• December 2, 2023

How do you break a student out of a bad habit? How do you break yourself out of a bad habit?

The answer looks different for everyone. We look out for techniques that can help us (or others) break bad habits; sometimes, these techniques are challenging, and we fall back on the habit; other times, we pull through using those techniques, no matter how difficult it gets.

What if I told you there’s a simple enough technique to break out bad habits that you can start using today?

Forming Bad Habits

When actions become habits, they now follow a specific sequence called loops. Habits are action loops whose ends are also connected to their beginnings. You have a habit when an event triggers the same kind of action, which then brings you a specific reward, and you complete this loop repeatedly.

Here are some examples of bad habits with the breakdown of triggers, actions, and rewards.


A common trigger for smoking can be visual or emotional. A picture of an ashtray or cigarette can be a visual trigger for smoking. Experiencing a disturbing emotion can cause some anxiety that is quickly relieved or rewarded with euphoria or a “high” by smoking.

Nail Biting

Challenging or overwhelming emotions trigger nail-biting in people who have found it calming in the past. When someone is biting their nails, it is often a sign that they’re in some distress and they’re coping by biting their nails, an action that seems to calm their nerves.


Alcohol acts as a depressant and a stimulant. Like smoking, any boring or stressful activity can trigger a desire to drink alcohol. Drinking alcohol distracts from negative moods as one hit or swig activates the brain to release the pleasure hormone dopamine. The more you drink, and the more dopamine is released, the more your brain trains itself to expect some alcohol in your system before releasing pleasure (dopamine). Your desire to feel good becomes constantly linked to drinking alcohol with time.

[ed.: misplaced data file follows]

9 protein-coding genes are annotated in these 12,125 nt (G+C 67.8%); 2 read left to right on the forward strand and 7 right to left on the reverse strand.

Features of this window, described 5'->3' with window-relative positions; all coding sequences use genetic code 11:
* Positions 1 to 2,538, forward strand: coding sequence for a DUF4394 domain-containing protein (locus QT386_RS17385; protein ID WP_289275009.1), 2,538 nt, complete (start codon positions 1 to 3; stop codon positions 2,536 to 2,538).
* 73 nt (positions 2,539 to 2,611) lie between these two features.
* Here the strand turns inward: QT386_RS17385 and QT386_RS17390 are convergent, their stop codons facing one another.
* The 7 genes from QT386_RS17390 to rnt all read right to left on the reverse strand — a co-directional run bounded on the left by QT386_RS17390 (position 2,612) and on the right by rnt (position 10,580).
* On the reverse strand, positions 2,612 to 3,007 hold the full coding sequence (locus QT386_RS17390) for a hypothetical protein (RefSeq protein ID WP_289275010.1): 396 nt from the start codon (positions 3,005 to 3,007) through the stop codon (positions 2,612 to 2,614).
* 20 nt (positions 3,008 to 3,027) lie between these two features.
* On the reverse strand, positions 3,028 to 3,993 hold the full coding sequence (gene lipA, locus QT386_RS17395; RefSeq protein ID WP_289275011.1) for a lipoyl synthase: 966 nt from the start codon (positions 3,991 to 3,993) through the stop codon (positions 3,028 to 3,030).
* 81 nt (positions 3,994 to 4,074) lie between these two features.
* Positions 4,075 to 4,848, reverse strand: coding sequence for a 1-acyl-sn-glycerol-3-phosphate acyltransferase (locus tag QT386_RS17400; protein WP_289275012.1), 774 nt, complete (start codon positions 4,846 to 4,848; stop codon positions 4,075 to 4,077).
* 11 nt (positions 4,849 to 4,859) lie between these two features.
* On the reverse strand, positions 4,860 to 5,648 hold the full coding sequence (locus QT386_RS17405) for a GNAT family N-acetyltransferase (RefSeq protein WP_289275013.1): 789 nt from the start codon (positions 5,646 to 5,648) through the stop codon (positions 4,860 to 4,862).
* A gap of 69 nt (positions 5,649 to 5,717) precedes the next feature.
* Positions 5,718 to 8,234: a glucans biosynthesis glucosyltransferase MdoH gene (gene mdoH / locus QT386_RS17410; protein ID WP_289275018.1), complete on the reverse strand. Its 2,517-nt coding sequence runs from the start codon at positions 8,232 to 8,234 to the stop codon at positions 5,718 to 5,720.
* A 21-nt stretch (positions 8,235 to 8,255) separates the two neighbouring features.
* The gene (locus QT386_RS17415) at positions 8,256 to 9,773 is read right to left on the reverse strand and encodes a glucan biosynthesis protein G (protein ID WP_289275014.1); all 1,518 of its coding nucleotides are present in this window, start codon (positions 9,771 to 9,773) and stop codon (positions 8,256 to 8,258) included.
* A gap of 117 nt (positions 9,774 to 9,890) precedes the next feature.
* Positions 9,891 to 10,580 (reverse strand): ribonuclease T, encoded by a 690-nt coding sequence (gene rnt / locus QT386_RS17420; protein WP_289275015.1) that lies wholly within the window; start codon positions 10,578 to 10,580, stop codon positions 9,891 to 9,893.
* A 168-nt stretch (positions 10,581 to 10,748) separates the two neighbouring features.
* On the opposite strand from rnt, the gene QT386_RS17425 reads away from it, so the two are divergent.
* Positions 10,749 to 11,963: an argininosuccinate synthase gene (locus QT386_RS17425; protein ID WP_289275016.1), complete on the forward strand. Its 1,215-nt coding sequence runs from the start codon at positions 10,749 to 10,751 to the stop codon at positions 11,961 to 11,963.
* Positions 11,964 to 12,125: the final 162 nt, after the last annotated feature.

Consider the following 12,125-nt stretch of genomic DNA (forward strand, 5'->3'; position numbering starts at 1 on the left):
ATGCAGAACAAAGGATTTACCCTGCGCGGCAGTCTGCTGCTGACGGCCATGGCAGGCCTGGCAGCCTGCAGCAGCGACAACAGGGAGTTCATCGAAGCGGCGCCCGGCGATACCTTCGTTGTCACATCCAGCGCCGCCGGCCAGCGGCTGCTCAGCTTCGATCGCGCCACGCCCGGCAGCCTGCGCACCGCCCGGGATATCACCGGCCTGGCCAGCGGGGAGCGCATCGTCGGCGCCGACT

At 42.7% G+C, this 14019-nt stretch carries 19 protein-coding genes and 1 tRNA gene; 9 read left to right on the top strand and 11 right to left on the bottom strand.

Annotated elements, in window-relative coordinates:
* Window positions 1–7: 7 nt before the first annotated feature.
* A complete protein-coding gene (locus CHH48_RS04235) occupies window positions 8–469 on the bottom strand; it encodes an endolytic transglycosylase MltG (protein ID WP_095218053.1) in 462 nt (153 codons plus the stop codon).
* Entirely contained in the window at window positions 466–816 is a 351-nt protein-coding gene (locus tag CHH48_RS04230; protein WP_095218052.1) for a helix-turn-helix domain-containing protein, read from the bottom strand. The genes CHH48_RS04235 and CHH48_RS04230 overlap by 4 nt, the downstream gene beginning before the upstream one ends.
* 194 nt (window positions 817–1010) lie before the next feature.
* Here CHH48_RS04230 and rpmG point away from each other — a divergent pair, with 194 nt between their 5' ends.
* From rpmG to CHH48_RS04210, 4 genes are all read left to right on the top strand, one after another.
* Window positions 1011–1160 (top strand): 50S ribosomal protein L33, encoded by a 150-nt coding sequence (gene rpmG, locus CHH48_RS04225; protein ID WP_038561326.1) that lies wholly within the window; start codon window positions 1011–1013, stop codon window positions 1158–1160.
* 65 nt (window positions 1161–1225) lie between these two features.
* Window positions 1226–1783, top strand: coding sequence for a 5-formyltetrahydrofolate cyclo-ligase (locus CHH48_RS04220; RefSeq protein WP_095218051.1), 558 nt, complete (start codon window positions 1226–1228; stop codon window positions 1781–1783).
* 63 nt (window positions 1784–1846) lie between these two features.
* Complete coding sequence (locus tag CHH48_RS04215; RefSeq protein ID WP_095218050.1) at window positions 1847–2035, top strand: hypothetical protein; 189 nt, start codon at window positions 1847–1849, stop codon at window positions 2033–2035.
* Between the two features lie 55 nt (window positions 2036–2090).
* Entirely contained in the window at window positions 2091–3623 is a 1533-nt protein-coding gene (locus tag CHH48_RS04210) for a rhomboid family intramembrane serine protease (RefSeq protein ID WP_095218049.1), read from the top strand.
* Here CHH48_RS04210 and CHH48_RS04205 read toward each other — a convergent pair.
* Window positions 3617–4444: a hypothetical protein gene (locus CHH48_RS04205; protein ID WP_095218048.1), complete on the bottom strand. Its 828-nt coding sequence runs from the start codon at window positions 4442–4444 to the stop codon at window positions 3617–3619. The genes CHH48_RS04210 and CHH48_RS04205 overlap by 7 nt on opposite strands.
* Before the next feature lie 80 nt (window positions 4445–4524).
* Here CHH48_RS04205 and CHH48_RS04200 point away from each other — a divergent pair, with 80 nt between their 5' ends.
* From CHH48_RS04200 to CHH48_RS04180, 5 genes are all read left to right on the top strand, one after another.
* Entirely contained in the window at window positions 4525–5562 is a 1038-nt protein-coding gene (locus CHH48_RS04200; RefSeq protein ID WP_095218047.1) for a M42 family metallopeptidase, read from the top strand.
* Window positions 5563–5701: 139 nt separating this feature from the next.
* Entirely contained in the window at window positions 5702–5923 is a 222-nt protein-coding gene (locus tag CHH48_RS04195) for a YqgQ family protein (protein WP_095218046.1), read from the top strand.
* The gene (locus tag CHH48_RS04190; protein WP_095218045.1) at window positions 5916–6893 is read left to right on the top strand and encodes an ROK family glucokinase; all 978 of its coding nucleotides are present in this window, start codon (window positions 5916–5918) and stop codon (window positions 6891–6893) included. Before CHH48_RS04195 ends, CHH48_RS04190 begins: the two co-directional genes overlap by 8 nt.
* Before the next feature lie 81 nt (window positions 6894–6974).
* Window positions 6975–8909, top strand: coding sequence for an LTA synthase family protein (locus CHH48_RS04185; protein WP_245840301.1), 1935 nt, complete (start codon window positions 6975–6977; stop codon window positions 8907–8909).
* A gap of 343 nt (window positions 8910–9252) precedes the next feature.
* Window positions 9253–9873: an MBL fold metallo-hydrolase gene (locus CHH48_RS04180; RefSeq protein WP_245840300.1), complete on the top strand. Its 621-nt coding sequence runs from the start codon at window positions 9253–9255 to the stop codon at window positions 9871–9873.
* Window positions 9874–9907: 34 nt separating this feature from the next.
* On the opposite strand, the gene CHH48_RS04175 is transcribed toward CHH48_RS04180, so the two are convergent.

Unlike alcoholism and smoking addictions, lateness may be less dire HOWEVER more problematic to identify as a bad habit because the action (being late) is something you can always find an excuse for.

When I describe lateness as a bad habit, I refer to chronic lateness. Some people diagnosed with ADHD struggle with chronic lateness caused by their impulsivity and inattention. In other instances, chronic lateness is triggered by anxiety about the location or activity. For some chronically late people, the reward is not having to wait for other people with nothing to do.

Procrastination plus overplanning

When you’re faced with a new, challenging task, you might shift the task to some time in the future. You’ve recently got a 10-page assignment to write and turn in the following Monday. Somehow, you never get around to doing it until the Saturday or Sunday before. Every day leading up to your deadline, you relieve the anxiety or fear you felt by promising yourself (procrastinating) that you will get to it the next day.

Procrastination is triggered by a fear of failing or anxiety around simple or complex tasks. The act of procrastinating rewards you by temporarily disabling your discomfort about the task. You can procrastinate by overplanning and fretting over tiny details, anything but starting the task for real. The rewards of procrastination are short-lived, and you will eventually face the task you’re running from.